Dismantling the Road Blocks to Speech and Language Disorders
Recognizing a language or speech disorder isn’t always easy. As SLPs, we often encounter barriers on the road to diagnosing and treating a language or speech disorder in children. At times it may feel as though we’re running into one roadblock after another. Some of those roadblocks are other developmental difficulties or disorders that mask language and speech disorders, while others may be environmental influences.
Finding the Clues to Language and Speech Disorders
Identifying language and speech disorders is somewhat like diagnosing a physical illness; you must weed through the signs and symptoms in order to come to the proper conclusion.
For example, if you see a doctor for a reoccurring headache, he or she will likely ask numerous questions and run a battery of tests before diagnosing you with a brain tumor or the flu. Both of these have the common symptom of a headache, but each of them has very different treatment plans.
Common problems or disorders that children with language and speech disorders may be misdiagnosed as:
- Behavior Problems
- Selective Mutism
- Hearing Problems
Each one of these may appear on their own or combined with a language or speech disorder. In the case of behavior issues, language or speech disorders are often missed in children who also display disruptive or negative behaviors. They have learned poor behavior skills to draw attention away from their speech or language problems so that they will not be subjected to teasing by their peers. A child with behavior problems may not be acting out intentionally; their disruptive behavior may be a reaction to frustration over not being able to communicate properly.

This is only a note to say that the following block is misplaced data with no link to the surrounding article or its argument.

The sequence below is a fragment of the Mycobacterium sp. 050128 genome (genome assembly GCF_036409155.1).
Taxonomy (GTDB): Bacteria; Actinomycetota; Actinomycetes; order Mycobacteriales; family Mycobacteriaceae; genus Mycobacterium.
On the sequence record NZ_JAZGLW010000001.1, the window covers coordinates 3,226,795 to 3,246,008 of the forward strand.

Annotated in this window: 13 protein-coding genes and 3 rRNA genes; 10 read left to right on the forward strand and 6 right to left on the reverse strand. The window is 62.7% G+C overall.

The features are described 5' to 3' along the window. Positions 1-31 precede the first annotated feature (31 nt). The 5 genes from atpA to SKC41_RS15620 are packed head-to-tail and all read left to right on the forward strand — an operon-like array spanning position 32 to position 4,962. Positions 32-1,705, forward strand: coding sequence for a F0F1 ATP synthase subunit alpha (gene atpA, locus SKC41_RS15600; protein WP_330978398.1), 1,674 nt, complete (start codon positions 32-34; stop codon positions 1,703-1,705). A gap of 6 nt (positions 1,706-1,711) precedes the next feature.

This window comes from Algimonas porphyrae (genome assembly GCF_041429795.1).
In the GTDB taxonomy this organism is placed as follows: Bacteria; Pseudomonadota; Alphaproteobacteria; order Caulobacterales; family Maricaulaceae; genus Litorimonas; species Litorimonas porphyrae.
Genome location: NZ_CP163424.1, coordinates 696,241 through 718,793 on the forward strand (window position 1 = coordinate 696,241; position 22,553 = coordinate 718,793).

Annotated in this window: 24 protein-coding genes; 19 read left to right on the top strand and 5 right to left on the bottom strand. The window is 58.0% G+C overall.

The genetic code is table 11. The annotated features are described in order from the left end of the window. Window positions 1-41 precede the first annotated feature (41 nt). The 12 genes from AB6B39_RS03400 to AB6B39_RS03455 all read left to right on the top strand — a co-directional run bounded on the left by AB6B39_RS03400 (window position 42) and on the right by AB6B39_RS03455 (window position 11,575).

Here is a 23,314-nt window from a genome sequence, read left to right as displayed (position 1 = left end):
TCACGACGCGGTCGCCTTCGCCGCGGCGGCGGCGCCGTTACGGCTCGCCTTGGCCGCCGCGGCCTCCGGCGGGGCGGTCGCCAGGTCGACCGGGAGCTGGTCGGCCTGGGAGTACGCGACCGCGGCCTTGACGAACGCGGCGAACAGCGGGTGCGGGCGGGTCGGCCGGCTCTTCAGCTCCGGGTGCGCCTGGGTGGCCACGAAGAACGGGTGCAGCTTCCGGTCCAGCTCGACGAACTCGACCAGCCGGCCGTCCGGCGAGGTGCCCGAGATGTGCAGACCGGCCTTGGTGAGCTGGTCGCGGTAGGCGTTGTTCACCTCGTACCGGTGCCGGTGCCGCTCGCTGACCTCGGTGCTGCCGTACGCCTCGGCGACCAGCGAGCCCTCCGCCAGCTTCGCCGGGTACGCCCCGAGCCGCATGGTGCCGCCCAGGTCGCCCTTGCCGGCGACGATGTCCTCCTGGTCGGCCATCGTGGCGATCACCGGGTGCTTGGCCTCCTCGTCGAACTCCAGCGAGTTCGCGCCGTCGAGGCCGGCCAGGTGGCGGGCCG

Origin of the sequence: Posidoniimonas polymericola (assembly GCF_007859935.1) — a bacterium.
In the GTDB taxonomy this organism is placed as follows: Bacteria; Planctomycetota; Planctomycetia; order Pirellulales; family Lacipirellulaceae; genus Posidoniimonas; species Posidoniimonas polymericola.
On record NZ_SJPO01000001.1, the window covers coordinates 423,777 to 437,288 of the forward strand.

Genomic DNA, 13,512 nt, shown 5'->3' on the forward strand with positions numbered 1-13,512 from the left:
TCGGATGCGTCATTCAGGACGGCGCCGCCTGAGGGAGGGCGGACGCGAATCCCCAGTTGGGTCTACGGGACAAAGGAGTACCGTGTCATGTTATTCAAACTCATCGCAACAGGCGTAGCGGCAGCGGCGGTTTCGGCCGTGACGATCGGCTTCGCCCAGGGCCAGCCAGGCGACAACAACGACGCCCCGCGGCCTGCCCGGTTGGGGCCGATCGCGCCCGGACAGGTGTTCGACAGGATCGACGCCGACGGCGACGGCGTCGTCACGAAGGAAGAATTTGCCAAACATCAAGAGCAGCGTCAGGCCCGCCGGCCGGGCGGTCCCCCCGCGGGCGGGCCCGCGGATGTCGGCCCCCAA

Language and speech disorders that stem from other issues can include:
- Prenatal Nutrition
- Premature Birth
- Genes and Family History/hereditary
- Down Syndrome
- Other Intellectual disabilities
Assembling a Team for Proper Diagnosis
Unless a child has an early diagnosis of a speech or language disorder, their communication problems may go untreated until they reach school. This is generally when problems arise with social and academic skills. Teachers are often the front line in noticing previously undiagnosed language and speech problems and can become an ally in working with the family to get proper treatment in place.
Cognitive assessments with a psychologist, hearing tests, and many others may be done by a pediatrician to rule out or diagnose other developmental problems. If a child has already been diagnosed with ADHD, Autism, or other learning disabilities, it will be important for the speech pathologist to coordinate with the intervention and specialist team members to include an evaluation for speech and language problems.
We often think of children with language and speech disorders as children who don’t speak or have extreme problems saying words, letters, or forming sentences, but we must caution to remember that speech and language disorders come in all shapes and sizes. A child with a speech or language disorder may simply struggle with handwriting or sequencing while another may have difficulty listening in class and understanding what has been read.
Speech and language disorders are much like the children who have them: individual and unique with their own set of characteristics.